As introduced species spread through their new range, they encounter a range of environments. These differences in environmental conditions are likely to affect plant morphology. If plants in our study were collected from different regions of New South Wales in different years, we could potentially mistake morphological differences that are plastic responses to environmental variation for evolutionary change through time. To guard against this possibility, each specimen collected in New South Wales was classified as to whether it was collected in the ‘Coast, ‘Semi Arid’ or ‘Arid’ region of New South Wales (Fig. 1). These divisions reflect an aridity gradient from east to west in New South Wales as well as botanical divisions within the state. To create these divisions, we amalgamated the following New South Wales botanical divisions (Harden 1992): ‘Coast’: North Coast, Central Coast, South Coast; ‘Semi Arid’: North Western Slopes, Central Western Slopes, South Western Slopes, Northern Tablelands, Central Table Lands; Southern Tablelands, ‘Arid’: North Western Plains, South Western Plains, North Far Western Plains, South Far Western Plains. We accounted for these regions in our statistical analyses for each species (details of analyses below). We did not divide Britain into regions as these were collected in England and Wales, which does not encompass such a wide climatic gradient as New South Wales does.
We measured plant height on 21 species, either as (i) the distance between the top of the main photosynthetic tissue of the plant and where the roots began, excluding any stems extending above the main foliage, or (ii) the distance between where the roots began and the very top of the plant where the top of the photosynthetic tissue was difficult to distinguish. We took measurements using a tape measure. For prostrate species it is impossible to measure vertical height from a herbarium specimen, and our ‘height’ measurement is instead a measure of the length of the longest stem. However, measurements were always consistent within a species.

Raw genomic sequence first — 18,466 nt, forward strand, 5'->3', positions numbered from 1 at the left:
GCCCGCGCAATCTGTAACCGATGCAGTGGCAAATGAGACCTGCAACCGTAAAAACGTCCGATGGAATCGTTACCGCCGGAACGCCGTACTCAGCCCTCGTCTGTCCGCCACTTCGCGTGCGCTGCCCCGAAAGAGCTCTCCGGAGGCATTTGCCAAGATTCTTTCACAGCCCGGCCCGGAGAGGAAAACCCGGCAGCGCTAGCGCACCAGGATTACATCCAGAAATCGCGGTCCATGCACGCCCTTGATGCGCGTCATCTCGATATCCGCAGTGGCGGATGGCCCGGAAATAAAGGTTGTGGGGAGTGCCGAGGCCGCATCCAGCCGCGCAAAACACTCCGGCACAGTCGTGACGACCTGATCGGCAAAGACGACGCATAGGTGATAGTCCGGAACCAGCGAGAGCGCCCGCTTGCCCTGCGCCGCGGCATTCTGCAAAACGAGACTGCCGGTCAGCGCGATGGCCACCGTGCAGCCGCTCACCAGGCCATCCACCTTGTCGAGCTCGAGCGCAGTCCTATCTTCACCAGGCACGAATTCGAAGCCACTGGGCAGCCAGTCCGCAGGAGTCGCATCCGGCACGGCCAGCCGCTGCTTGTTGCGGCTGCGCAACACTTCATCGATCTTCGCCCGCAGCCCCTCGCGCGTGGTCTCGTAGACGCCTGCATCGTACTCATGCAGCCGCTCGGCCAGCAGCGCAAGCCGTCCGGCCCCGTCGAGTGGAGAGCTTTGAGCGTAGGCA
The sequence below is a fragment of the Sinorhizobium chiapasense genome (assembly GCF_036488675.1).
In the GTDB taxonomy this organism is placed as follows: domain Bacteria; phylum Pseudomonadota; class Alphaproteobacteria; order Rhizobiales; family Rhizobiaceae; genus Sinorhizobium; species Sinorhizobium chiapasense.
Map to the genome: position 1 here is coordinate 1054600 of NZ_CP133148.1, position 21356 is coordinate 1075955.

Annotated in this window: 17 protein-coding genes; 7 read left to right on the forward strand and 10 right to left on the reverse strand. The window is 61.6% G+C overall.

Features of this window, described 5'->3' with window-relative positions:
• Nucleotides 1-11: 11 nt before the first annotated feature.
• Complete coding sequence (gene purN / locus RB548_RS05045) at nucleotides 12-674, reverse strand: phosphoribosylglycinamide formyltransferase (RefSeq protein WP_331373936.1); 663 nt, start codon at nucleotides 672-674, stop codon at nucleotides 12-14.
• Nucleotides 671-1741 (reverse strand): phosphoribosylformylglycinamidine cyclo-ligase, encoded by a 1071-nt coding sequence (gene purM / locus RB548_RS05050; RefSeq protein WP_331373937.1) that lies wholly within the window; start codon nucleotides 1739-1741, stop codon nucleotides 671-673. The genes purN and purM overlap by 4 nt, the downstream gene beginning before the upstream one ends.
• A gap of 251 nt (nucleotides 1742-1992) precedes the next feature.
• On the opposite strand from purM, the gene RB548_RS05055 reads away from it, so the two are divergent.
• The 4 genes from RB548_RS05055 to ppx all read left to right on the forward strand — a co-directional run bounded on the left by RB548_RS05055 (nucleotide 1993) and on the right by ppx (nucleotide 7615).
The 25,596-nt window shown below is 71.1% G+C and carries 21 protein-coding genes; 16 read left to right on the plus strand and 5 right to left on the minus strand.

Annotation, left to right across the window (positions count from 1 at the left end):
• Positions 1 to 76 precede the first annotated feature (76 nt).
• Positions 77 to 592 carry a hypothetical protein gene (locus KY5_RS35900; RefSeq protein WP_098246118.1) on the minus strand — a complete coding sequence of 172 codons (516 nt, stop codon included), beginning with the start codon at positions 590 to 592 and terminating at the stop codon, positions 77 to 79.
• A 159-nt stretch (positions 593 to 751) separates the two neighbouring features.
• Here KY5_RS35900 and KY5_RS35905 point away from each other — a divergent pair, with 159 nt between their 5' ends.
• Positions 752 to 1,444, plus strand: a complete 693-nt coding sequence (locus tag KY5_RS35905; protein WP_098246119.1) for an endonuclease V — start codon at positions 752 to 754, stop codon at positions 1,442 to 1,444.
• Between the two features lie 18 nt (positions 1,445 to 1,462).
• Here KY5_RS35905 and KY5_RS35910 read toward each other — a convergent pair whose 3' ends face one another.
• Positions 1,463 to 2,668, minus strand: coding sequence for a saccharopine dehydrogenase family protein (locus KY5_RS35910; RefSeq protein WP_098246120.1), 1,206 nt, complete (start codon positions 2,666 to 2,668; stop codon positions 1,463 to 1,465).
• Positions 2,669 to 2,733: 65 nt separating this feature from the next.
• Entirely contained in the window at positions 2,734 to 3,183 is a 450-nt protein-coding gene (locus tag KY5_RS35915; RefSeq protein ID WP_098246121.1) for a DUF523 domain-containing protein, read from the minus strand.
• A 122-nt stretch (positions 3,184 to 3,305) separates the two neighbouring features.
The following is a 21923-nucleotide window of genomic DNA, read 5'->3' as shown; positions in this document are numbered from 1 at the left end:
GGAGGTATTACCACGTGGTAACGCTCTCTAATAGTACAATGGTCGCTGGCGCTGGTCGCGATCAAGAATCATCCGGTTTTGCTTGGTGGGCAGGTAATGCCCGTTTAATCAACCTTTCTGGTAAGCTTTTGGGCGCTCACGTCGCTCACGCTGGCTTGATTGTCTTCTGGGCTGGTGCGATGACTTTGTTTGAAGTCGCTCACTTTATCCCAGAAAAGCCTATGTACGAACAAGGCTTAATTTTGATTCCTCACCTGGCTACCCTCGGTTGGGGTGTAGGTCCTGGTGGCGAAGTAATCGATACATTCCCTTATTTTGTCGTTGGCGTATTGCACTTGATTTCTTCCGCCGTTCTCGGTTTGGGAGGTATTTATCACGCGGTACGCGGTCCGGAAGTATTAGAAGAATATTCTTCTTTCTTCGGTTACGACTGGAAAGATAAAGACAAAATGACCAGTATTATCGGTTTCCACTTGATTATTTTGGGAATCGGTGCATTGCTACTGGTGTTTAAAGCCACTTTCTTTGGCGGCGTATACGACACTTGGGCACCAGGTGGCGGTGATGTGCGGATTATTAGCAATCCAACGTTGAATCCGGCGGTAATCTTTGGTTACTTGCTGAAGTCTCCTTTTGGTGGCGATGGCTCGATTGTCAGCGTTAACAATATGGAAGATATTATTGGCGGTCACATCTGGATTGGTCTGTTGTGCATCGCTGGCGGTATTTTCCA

Leaf traits: leaf area, leaf shape and leaf mass per area
We measured leaf length and width on 17 species using digital calipers. We measured leaf length as the longest distance in a straight line between the tip and the base of the leaf, excluding the petiole. We measured leaf width as the maximum diameter of the largest imaginary circle that could be fitted on the leaf (Cornelissen et al. 2003).
We measured leaf area as the one sided surface area of a leaf excluding the petiole (Cornelissen et al. 2003). To calculate leaf area, we used Image J (Rasband 1997–2008) to measure length, width and area for one leaf on a digital photo of 7–10 randomly selected specimens per species. The relationship between (leaf length × leaf width) and leaf area was linear with an R2 value > 0.95 in all cases. We used the slope and intercept of these relationships to estimate leaf area from length and width measurements for each leaf. We calculated leaf shape as the ratio of leaf width to leaf length.
We measured LMA on four species. LMA is calculated as the dry weight of a leaf (including the petiole) divided by its area. For LMA measurements, we measured leaf area using Image J. We measured dry weight by weighing each leaf to the nearest hundredth of a milligram. We were limited to measuring only one leaf per individual plant in order to minimize destructive sampling of historical specimens.